What We Know

Solutions from Our Experiences in the Justice System

A thoughtful and surprising cornucopia of ideas for improving America’s criminal justice system, from those most impacted by it

“This is what we know, and we know it better than anyone else.”
—from the introduction by Vivian Nixon and Daryl V. Atkinson

When The New Press, the Center for American Progress, and the Formerly Incarcerated and Convicted Peoples and Family Movement issued a call for innovative reform ideas, over three hundred currently and formerly incarcerated individuals responded. What We Know collects two dozen of their best suggestions, each of which proposes a policy solution derived from their own lived experience.

Ideas run the gamut: A man serving time in Indiana argues for a Prison Labor Standards Act, calling for us to reject prison slavery. A Nebraska man who served a federal prison term for white-collar crimes suggests offering courses in entrepreneurship as a way to break down barriers to employment for people returning from incarceration. A woman serving a life sentence in Georgia spells out a system of earned privileges that could increase safety and decrease stress inside prison. And a man serving a twenty-five-year term for a crime he committed at age fifteen advocates powerfully for eliminating existing financial incentives to charge youths as adults.

With contributors including nationally known formerly incarcerated leaders in justice reform, twenty-three justice-involved individuals add a perspective that is too often left out of national reform conversations.

Praise

“Uniformly well-written and cogently argued, these essays cast a harsh light on the prison system and the obstacles millions of Americans face in getting their lives back on track. Policy makers, lawyers, and activists should take note.”
Publishers Weekly
What We Know demonstrates that solutions to the challenge of mass incarceration are often close at hand; the voices of people affected by the justice system show us the way forward to a public safety strategy that emphasizes dignity over punishment.”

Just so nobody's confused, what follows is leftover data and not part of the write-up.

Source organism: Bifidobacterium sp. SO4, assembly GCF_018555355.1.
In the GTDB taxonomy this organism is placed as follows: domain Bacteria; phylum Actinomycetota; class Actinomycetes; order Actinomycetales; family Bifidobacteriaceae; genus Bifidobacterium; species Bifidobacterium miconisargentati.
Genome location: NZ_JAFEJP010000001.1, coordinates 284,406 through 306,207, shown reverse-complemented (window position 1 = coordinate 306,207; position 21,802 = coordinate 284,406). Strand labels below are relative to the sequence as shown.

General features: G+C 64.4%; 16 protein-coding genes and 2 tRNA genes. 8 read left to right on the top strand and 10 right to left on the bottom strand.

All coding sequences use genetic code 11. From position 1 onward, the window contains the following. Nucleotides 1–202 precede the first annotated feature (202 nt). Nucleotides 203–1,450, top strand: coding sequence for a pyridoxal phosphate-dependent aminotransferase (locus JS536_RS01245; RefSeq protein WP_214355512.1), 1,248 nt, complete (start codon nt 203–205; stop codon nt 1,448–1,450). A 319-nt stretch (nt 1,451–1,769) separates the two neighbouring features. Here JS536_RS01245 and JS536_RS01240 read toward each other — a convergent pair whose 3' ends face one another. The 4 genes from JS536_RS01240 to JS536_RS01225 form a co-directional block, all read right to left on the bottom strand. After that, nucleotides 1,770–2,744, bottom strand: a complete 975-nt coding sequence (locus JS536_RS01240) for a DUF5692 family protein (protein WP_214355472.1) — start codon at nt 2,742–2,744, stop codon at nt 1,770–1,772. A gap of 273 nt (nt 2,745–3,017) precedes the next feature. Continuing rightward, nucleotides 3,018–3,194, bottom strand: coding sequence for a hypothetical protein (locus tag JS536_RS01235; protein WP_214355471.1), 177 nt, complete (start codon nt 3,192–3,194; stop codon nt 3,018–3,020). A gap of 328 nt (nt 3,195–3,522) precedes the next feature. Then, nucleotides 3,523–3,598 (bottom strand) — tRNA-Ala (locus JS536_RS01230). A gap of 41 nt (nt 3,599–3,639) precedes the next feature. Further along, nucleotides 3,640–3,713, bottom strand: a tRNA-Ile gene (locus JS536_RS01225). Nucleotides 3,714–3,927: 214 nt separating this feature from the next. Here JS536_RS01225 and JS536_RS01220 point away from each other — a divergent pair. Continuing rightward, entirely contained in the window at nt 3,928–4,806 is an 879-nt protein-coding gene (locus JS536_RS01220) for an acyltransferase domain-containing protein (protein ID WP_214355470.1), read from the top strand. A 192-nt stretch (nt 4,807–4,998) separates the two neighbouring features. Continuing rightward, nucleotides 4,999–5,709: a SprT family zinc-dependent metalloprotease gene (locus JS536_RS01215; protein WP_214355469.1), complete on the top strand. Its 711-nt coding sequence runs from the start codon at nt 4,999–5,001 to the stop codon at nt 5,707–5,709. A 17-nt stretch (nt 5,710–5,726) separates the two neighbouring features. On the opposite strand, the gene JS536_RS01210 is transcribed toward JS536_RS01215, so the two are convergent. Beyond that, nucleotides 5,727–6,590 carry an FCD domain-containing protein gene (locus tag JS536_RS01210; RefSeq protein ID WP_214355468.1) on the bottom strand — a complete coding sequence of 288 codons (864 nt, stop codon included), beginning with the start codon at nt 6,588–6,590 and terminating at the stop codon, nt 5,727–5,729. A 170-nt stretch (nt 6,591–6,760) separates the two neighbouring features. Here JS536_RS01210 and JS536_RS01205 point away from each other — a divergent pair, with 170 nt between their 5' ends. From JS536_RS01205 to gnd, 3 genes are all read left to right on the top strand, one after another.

—Marc Mauer, executive director, The Sentencing Project, and author of Race to Incarcerate
“In What We Know, Nixon and Atkinson have gathered together voices that turn experience into expertise, and they leave us with a challenge: now that we’ve been told, will we listen?”
—Reginald Dwayne Betts, poet, lawyer, and author of Felon
“This volume features a variety of perspectives and should appeal to advocates of U.S. social reform and those interested in the nation's complex prison history.”
Library Journal
“A must-read collection of bold new criminal justice reform ideas from the true experts—those of us with firsthand knowledge of America’s harsh and unjust criminal justice system.”
—Susan Burton, founder, A New Way of Life Reentry Project, and author of Becoming Ms. Burton: From Prison to Recovery to Leading the Fight for Incarcerated Women
“An exemplary, welcome, and necessary contribution, by turns forceful, specific, personal, inspired, and insightful, delivered by those people most impacted. This should top everyone’s reading list.”
—Nick Turner, director, Vera Institute of Justice
What We Know gives voice to the extraordinary insights and ideas of formerly incarcerated Americans. In so doing, it reminds us of the tragic loss of human potential locked behind our prison walls.”
—Neil Barsky, founder and chair, The Marshall Project

News and Reviews

Publishers Weekly

Read a review of What We Know in Publishers Weekly.